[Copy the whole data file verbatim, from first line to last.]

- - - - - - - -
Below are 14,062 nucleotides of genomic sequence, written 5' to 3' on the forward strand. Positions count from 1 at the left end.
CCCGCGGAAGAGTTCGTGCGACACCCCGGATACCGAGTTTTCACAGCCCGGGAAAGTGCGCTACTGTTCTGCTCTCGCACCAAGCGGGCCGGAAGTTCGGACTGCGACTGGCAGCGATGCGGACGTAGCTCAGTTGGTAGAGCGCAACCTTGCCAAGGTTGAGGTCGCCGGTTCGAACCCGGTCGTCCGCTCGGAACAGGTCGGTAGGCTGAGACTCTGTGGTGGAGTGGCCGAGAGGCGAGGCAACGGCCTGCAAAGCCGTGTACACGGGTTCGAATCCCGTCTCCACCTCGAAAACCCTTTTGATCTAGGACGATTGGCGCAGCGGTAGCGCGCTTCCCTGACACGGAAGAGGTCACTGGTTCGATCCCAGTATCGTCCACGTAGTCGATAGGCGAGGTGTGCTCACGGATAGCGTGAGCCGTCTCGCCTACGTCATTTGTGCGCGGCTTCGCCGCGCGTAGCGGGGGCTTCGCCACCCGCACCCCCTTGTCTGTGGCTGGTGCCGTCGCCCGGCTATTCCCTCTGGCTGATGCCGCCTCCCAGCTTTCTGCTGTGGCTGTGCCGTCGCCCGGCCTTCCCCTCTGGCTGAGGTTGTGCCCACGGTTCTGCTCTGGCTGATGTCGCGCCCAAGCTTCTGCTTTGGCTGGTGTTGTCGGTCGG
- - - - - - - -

Below are 14,062 nucleotides of genomic sequence, written 5' to 3' on the forward strand. Positions count from 1 at the left end.
CCCGCGGAAGAGTTCGTGCGACACCCCGGATACCGAGTTTTCACAGCCCGGGAAAGTGCGCTACTGTTCTGCTCTCGCACCAAGCGGGCCGGAAGTTCGGACTGCGACTGGCAGCGATGCGGACGTAGCTCAGTTGGTAGAGCGCAACCTTGCCAAGGTTGAGGTCGCCGGTTCGAACCCGGTCGTCCGCTCGGAACAGGTCGGTAGGCTGAGACTCTGTGGTGGAGTGGCCGAGAGGCGAGGCAACGGCCTGCAAAGCCGTGTACACGGGTTCGAATCCCGTCTCCACCTCGAAAACCCTTTTGATCTAGGACGATTGGCGCAGCGGTAGCGCGCTTCCCTGACACGGAAGAGGTCACTGGTTCGATCCCAGTATCGTCCACGTAGTCGATAGGCGAGGTGTGCTCACGGATAGCGTGAGCCGTCTCGCCTACGTCATTTGTGCGCGGCTTCGCCGCGCGTAGCGGGGGCTTCGCCACCCGCACCCCCTTGTCTGTGGCTGGTGCCGTCGCCCGGCTATTCCCTCTGGCTGATGCCGCCTCCCAGCTTTCTGCTGTGGCTGTGCCGTCGCCCGGCCTTCCCCTCTGGCTGAGGTTGTGCCCACGGTTCTGCTCTGGCTGATGTCGCGCCCAAGCTTCTGCTTTGGCTGGTGTTGTCGGTCGG